Apple Sangria Recipe | THE NIBBLE Blog - Adventures In The World Of Fine Food RECIPE: Apple Sangria – THE NIBBLE Blog – Adventures In The World Of Fine Food
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RECIPE: Apple Sangria

apple-sangria-230
Ready for a glass? You can use red and
green apple slices, in addition to the
strawberries, for extra color. Photo courtesy
U.S. Apple Association.
  It’s so hot here today (87°F) that we can’t get into fall recipes. But this Apple Sangria recipe is a compromise, turning the most popular fall flavor into a refreshing drink.

There are actually two recipes below: the first, sangria with Calvados and sparkling wine; the second, a mocktail.

The first recipe makes eight 8-ounce servings or ten 6-ounce servings. If you don’t have Calvados (apple brandy), you can substitute plain brandy or Cognac.

RECIPE: APPLE SANGRIA

Ingredients

  • 1/4 cup Calvados
  • 2 tablespoons packed brown sugar
  • 5 cups apple juice or cider, chilled
  • 1 medium crisp* apple, cored and cut into thin wedges
  • 2/3 cup sliced strawberries
  • 1/2 cup halved white or red seedless grapes
  • 1 750-ml bottle extra-dry chilled Cava (Spanish white sparkling wine) or Prosecco (Italian white sparkling wine)
  • Ice
  • Preparation

    1. MIX the Calvados and brown sugar in a large pitcher until the sugar is dissolved. Stir in the apple juice, apple, strawberries and grapes. Cover and refrigerate for 2 hours or more.

    2. ADD the sparkling wine just before serving and gently stir (you don’t want to break the bubbles). Pour into ice-filled glasses.
     
    *Crisp green apple varieties include Crispin/Mutsu, Ginger Gold, Granny Smith, Newtown Pippin. Crisp red apple varieties include Braeburn, Cameo, Gala, Fuji, Honeycrisp, Jonathan.

     

    APPLE SANGRIA MOCKTAIL

    This recipes makes eight 8-ounce, or ten 6-ounce, servings of non-alcoholic sangria.

    Ingredients

  • 3-1/2 cups apple juice
  • 1 medium crisp apple (such as Crispin or Honeycrisp) cored and cut into thin wedges
  • 2/3 cup sliced strawberries
  • 1/2 cup halved white or red seedless grapes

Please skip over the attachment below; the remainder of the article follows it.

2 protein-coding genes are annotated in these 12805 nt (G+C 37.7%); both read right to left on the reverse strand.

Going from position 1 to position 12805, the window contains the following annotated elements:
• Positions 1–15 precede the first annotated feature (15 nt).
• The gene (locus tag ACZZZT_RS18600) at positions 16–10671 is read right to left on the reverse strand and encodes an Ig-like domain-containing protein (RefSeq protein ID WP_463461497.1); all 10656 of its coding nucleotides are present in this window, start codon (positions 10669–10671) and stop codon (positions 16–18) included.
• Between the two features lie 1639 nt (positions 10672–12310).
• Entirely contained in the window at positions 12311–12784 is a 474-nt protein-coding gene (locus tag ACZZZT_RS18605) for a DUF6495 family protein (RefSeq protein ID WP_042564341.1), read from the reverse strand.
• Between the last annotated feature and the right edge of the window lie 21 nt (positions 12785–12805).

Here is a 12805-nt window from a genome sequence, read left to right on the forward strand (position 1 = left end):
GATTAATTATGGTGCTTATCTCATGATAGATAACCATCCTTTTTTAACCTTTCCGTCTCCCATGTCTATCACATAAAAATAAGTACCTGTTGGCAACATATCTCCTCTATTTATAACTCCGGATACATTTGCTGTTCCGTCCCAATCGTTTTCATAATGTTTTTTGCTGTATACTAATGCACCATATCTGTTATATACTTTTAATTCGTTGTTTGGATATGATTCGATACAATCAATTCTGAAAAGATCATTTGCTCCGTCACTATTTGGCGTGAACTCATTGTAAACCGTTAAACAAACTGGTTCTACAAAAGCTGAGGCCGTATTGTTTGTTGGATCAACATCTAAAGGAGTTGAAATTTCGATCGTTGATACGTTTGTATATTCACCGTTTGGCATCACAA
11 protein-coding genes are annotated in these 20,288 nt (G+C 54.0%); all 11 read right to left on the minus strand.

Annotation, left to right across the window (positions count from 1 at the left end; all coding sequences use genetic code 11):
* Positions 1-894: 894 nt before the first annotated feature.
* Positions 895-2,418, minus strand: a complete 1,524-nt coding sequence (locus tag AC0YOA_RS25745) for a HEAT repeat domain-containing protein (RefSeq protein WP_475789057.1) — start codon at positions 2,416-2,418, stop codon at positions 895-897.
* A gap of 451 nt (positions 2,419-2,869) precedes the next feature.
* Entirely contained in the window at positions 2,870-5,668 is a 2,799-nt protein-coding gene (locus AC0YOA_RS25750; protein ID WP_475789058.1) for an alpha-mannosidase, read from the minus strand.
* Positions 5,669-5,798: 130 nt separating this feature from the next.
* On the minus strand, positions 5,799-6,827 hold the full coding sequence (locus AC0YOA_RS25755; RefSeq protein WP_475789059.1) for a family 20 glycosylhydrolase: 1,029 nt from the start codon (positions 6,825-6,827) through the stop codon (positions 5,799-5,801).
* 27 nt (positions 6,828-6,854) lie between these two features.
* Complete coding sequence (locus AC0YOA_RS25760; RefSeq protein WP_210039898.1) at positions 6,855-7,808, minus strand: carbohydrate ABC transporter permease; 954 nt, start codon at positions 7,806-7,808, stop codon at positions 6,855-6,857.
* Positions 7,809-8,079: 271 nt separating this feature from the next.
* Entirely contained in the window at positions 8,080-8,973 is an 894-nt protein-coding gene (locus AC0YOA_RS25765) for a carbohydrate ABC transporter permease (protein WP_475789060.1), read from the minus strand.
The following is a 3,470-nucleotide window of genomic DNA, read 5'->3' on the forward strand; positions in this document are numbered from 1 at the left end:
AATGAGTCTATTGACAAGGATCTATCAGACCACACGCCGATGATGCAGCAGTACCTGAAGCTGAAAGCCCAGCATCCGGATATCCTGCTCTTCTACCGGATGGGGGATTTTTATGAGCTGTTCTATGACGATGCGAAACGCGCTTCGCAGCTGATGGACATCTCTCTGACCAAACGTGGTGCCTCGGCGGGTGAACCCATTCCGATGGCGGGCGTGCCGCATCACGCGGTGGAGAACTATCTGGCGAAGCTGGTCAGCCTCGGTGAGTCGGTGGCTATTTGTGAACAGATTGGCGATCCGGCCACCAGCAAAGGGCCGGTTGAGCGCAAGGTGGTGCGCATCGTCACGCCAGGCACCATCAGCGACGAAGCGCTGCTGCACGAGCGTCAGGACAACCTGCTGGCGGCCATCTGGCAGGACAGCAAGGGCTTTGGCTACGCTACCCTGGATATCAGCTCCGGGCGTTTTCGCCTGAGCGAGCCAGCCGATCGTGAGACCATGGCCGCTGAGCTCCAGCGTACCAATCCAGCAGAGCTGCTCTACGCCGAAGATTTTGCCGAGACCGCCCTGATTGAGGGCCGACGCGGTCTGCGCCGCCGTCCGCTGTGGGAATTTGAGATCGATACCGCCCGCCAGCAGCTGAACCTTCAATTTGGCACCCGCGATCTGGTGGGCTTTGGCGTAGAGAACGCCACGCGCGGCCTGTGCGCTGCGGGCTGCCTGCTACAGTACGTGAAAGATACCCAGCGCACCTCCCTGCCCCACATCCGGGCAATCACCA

• 1-1/2 cups club soda, chilled
  • 1 bottle (25-1/2-ounces) non-alcoholic sparkling apple cider, chilled
  • Ice
  •  
    Preparation

    1. COMBINE the apple juice, apple, strawberries and grapes. Cover and refrigerate for 2 hours or more.

    2. ADD the club soda and sparkling cider just before serving and gently stir. Pour into ice-filled glasses.

      crispin-mutsu-nyapplecountry-230
    The Crispin apple, also known as Mutsu, has a green skin. Honeycrisp apples have a red skin. Photo courtesy New York Apple Association.
     
     
    THE HISTORY OF SANGRIA

    Around 200 B.C.E., the conquering Romans arrived in Spain and planted vineyards. They soon discovered that red grape varietals produced the best wine in the local soils. While some was enjoyed locally, the majority of the wines were shipped to Rome.

    The locals created fruit punches from the wines and called these drinks sangria after the Spanish word for bloodletting.

    While sangria was drunk in Spain for more than 1,000 years, it didn’t arrive in the U.S. until 1964—at the Spanish Pavilion at the World’s Fair in New York. It was quickly adopted by Americans.

    Since January 2014, the use of the word “sangria” on bottle labels is restricted by the European Union. Only sangria made in Spain and Portugal can be sold under that name.

    Sangaree, a fruit and wine punch from the West Indies, is the same drink. The name is an archaic English term for sangria.

    December 20th is National Sangria Day. Here’s more about sangria.
      




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